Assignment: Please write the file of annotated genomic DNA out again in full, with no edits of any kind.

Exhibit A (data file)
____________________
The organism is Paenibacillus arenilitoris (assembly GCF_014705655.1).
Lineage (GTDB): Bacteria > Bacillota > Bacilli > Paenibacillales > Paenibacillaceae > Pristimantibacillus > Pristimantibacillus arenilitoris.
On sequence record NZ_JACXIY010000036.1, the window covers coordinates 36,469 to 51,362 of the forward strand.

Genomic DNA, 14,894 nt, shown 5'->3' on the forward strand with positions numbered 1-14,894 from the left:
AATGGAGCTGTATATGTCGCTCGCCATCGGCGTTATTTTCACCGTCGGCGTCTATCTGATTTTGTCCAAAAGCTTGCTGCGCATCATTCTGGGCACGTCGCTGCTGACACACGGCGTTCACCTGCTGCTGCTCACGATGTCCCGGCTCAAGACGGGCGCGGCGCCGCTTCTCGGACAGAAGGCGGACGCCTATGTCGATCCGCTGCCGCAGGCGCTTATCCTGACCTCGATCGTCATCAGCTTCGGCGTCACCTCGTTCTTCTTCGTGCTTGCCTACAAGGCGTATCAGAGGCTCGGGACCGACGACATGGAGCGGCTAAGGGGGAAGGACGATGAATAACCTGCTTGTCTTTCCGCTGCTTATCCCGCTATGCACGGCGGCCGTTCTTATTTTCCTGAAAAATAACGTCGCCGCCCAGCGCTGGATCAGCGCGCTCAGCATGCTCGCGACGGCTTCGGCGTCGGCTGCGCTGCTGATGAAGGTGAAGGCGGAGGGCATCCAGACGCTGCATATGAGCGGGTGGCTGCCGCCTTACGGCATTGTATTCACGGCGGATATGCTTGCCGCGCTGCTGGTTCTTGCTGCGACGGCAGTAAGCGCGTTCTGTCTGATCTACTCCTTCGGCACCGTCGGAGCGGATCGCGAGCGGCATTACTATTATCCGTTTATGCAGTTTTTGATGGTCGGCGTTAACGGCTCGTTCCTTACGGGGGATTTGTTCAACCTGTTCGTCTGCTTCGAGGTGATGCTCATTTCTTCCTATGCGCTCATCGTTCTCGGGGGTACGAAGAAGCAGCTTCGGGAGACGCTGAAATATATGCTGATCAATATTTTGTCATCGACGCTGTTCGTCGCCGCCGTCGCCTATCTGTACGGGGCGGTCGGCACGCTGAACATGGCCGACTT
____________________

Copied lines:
The organism is Paenibacillus arenilitoris (assembly GCF_014705655.1).
Lineage (GTDB): Bacteria > Bacillota > Bacilli > Paenibacillales > Paenibacillaceae > Pristimantibacillus > Pristimantibacillus arenilitoris.
On sequence record NZ_JACXIY010000036.1, the window covers coordinates 36,469 to 51,362 of the forward strand.

Genomic DNA, 14,894 nt, shown 5'->3' on the forward strand with positions numbered 1-14,894 from the left:
AATGGAGCTGTATATGTCGCTCGCCATCGGCGTTATTTTCACCGTCGGCGTCTATCTGATTTTGTCCAAAAGCTTGCTGCGCATCATTCTGGGCACGTCGCTGCTGACACACGGCGTTCACCTGCTGCTGCTCACGATGTCCCGGCTCAAGACGGGCGCGGCGCCGCTTCTCGGACAGAAGGCGGACGCCTATGTCGATCCGCTGCCGCAGGCGCTTATCCTGACCTCGATCGTCATCAGCTTCGGCGTCACCTCGTTCTTCTTCGTGCTTGCCTACAAGGCGTATCAGAGGCTCGGGACCGACGACATGGAGCGGCTAAGGGGGAAGGACGATGAATAACCTGCTTGTCTTTCCGCTGCTTATCCCGCTATGCACGGCGGCCGTTCTTATTTTCCTGAAAAATAACGTCGCCGCCCAGCGCTGGATCAGCGCGCTCAGCATGCTCGCGACGGCTTCGGCGTCGGCTGCGCTGCTGATGAAGGTGAAGGCGGAGGGCATCCAGACGCTGCATATGAGCGGGTGGCTGCCGCCTTACGGCATTGTATTCACGGCGGATATGCTTGCCGCGCTGCTGGTTCTTGCTGCGACGGCAGTAAGCGCGTTCTGTCTGATCTACTCCTTCGGCACCGTCGGAGCGGATCGCGAGCGGCATTACTATTATCCGTTTATGCAGTTTTTGATGGTCGGCGTTAACGGCTCGTTCCTTACGGGGGATTTGTTCAACCTGTTCGTCTGCTTCGAGGTGATGCTCATTTCTTCCTATGCGCTCATCGTTCTCGGGGGTACGAAGAAGCAGCTTCGGGAGACGCTGAAATATATGCTGATCAATATTTTGTCATCGACGCTGTTCGTCGCCGCCGTCGCCTATCTGTACGGGGCGGTCGGCACGCTGAACATGGCCGACTT